The entire system has been overhauled and now authors will be paid per page read. The 10 percent threshold has been eliminated. How is this new system unfair to anyone? How can people be writing article and blog post after blog post denouncing Amazon for this? THEY MADE IT MORE FAIR!

Just to give you an idea of the kind of people who have spoken out against the new system, one blogger who claimed to be an author and reader said that Amazon has invaded her privacy by tracking how much she reads of a given book. How the hell does she think those lists are compiled each year about the books being read on Kindle? Magic? I mean, get a fucking clue. Her Kindle is MADE by Amazon. Her Kindle is BOUGHT from Amazon. Her Kindle is REGISTERED ON AMAZON.

Remember guys, this new system applies only to books enrolled in KDP Select, which automatically enrolls them in Kindle Unlimited and KOLL. This does NOT apply to books purchased, only books borrowed. A book bought is a book bought, no matter if the reader reads the whole thing or two pages. And also don’t forget that no one says any book has to be in KDP Select at all.

You can read exactly how the system will work by clicking here. It goes into effect July 1.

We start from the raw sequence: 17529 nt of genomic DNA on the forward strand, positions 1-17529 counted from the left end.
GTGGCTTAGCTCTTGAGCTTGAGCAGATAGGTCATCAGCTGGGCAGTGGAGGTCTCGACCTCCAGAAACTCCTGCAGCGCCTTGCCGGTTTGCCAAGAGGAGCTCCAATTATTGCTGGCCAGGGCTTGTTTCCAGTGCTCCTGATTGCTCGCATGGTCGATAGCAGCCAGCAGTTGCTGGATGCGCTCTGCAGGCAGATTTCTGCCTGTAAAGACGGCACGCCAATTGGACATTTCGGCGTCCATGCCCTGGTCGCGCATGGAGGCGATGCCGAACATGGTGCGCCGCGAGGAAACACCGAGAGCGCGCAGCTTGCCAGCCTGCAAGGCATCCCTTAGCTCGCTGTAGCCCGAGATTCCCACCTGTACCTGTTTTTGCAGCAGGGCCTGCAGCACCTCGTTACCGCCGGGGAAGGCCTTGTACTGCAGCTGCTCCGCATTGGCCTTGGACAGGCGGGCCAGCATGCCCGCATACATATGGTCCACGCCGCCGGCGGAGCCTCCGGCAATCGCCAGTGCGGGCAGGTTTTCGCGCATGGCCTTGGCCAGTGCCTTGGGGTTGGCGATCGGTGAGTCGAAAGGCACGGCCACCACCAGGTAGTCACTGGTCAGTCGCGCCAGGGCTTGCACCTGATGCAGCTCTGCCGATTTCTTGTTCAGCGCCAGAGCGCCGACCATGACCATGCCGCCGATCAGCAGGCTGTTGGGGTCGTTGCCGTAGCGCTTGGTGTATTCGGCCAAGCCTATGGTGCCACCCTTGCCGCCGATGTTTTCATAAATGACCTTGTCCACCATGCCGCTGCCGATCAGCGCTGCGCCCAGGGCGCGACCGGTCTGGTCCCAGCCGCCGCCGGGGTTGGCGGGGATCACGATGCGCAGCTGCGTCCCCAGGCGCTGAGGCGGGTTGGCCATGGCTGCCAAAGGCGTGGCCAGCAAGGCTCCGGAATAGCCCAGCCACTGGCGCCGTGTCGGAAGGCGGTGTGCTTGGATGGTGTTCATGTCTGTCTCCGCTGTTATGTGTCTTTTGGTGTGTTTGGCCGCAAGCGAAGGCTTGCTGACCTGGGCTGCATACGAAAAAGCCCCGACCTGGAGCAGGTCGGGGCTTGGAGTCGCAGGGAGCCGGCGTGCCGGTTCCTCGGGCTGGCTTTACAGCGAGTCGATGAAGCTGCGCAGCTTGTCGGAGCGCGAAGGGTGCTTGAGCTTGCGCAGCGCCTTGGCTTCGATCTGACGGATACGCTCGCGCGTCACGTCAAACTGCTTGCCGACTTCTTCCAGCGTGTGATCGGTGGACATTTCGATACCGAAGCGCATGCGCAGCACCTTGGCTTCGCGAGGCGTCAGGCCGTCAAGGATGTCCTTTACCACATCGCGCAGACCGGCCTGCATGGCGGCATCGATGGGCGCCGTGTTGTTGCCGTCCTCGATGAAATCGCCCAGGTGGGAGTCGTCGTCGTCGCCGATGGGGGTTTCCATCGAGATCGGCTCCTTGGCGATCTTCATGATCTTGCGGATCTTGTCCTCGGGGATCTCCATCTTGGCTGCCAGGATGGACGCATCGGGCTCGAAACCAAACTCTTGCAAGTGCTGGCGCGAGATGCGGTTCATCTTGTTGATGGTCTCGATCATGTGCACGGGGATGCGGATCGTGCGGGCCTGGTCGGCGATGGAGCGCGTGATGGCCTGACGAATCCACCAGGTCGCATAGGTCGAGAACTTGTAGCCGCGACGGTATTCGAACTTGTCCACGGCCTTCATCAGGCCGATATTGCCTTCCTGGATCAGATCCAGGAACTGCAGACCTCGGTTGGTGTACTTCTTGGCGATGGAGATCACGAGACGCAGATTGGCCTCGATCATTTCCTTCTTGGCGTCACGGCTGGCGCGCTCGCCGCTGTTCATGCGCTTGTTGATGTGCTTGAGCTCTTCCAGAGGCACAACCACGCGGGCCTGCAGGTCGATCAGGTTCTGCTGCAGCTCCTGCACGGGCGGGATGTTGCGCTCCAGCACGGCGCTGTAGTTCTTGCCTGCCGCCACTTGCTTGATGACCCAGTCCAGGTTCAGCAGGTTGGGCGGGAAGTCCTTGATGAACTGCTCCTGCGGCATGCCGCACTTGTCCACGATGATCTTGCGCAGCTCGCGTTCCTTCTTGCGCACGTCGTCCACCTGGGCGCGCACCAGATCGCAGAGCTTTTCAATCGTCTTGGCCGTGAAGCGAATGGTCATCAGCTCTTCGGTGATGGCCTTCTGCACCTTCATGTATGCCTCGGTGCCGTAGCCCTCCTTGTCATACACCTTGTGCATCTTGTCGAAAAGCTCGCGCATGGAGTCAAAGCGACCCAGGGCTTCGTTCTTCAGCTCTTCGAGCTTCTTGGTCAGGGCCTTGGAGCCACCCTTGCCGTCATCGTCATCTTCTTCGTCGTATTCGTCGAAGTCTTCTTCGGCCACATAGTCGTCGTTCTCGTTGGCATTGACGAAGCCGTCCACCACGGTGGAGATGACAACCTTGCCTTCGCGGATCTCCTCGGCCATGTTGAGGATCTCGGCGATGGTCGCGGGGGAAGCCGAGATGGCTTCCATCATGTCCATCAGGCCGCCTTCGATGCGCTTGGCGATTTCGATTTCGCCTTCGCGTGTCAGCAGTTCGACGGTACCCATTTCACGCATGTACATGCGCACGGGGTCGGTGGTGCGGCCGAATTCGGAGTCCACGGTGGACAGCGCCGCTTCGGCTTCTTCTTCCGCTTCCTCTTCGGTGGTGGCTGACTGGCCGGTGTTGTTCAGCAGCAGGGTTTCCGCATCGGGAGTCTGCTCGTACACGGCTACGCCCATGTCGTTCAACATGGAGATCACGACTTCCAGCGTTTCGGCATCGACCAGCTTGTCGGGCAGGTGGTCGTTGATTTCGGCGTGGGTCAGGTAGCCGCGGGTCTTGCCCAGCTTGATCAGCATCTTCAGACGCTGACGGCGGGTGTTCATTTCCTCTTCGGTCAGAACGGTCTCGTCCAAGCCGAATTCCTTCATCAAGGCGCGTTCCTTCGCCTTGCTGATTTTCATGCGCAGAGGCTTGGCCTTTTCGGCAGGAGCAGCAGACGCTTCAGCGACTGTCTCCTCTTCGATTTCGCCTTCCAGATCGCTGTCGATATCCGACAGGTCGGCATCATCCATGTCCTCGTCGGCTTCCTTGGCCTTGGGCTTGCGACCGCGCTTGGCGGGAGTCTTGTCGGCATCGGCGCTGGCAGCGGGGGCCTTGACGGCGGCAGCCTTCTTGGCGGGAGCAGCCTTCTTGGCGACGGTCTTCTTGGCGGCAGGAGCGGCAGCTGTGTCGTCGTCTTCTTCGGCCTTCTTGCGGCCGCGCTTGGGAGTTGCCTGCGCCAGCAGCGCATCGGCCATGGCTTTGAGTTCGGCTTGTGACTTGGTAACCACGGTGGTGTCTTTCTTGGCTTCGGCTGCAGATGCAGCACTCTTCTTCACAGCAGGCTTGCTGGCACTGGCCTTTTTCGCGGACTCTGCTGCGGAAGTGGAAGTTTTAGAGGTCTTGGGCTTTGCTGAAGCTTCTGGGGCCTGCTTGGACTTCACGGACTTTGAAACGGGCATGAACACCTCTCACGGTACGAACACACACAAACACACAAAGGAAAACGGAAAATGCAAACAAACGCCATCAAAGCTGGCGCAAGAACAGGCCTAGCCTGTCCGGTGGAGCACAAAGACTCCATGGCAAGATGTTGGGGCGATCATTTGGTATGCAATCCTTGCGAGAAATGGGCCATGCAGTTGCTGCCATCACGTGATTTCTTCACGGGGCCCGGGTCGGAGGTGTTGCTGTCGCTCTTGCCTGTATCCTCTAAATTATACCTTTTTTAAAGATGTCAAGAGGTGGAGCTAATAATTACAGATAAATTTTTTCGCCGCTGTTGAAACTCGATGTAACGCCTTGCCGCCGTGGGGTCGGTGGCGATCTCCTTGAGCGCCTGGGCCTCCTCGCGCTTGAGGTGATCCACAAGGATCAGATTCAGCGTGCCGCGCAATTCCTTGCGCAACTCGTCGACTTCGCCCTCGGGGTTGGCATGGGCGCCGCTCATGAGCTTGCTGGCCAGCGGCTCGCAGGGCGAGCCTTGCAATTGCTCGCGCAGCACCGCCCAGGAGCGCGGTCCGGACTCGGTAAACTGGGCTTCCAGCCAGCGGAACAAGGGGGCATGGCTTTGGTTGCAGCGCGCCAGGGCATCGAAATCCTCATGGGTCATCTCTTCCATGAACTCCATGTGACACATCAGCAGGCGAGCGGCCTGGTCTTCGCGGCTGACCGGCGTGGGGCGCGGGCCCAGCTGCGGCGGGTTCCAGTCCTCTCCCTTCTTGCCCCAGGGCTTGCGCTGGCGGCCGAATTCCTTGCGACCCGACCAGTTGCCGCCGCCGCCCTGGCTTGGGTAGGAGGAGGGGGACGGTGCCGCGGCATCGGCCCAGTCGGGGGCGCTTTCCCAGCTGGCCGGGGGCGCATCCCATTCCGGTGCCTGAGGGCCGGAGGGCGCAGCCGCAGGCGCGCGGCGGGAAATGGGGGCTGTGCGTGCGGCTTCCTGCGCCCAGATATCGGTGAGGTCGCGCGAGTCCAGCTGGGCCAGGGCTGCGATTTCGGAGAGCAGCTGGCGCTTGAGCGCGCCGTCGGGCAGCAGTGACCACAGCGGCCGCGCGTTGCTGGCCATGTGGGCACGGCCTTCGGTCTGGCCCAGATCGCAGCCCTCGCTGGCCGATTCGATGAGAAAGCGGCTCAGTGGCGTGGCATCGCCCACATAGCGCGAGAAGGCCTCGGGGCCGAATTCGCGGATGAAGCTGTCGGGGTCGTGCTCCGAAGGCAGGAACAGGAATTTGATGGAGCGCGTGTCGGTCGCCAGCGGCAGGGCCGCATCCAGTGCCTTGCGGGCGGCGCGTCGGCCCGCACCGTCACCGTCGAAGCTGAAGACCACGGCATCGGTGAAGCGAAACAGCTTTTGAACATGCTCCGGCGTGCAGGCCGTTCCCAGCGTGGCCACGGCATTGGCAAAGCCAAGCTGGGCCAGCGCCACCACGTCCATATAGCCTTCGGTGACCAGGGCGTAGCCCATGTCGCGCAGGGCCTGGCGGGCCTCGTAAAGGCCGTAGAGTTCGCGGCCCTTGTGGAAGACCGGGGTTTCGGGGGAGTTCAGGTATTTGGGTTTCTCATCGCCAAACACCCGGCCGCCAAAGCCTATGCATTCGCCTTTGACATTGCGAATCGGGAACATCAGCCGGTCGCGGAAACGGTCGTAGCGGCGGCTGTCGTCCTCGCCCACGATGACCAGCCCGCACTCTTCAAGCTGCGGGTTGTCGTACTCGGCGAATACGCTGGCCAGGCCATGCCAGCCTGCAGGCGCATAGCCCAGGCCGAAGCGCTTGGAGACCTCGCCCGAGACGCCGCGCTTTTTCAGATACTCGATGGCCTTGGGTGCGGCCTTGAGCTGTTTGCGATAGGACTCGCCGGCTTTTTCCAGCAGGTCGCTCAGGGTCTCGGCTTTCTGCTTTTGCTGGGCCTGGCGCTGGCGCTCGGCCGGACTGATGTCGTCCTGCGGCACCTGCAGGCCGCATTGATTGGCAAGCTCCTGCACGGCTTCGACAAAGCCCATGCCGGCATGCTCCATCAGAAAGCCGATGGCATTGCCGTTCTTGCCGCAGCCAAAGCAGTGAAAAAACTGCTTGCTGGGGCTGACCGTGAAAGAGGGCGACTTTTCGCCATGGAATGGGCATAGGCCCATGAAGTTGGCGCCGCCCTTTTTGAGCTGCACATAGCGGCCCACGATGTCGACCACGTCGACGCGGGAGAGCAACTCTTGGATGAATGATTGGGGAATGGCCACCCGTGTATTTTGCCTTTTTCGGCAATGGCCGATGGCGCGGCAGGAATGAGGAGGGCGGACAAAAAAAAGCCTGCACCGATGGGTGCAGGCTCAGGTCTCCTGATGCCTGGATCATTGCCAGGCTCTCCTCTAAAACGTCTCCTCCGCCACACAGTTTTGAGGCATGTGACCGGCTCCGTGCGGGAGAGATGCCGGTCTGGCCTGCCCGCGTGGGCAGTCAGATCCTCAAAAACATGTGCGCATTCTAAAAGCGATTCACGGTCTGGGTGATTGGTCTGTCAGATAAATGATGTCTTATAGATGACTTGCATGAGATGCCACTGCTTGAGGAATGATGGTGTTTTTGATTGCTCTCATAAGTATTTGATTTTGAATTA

I’m ready to open the floodgates. What do you think of Amazon abandoning the 10 percent threshold for a pay-per-page model for books borrowed?

 

Changing Times for eBooks

When you think of reading eBooks, which retailers do you think of? For me it comes down to three or four retailers. Amazon. Apple. Google. Barnes and Noble. I know there’s Kobo too, but they don’t have any kind of traction here in the US.  Barnes and Noble’s Nook is a nice experience. I’ve played on several devices before. But let’s face it, the entire future of the Nook is a giant question mark. Then comes Apple, which may or may not have colluded with major publishers to increase eBook prices. That leaves us with Google and Amazon.

I have an Android device and I’ve never once read a book on it. But I imagine Play Books is right up there with Apple and Amazon as far as its user experience. And now they’re trying to make it even better. Google and Amazon have both recently changed the fonts of their eBooks. Both were changed after extensive research into a variety of factors that affected one’s ability to read on their devices. I sometimes download books on to my Kindle, but I haven’t actually read on it in quite some time.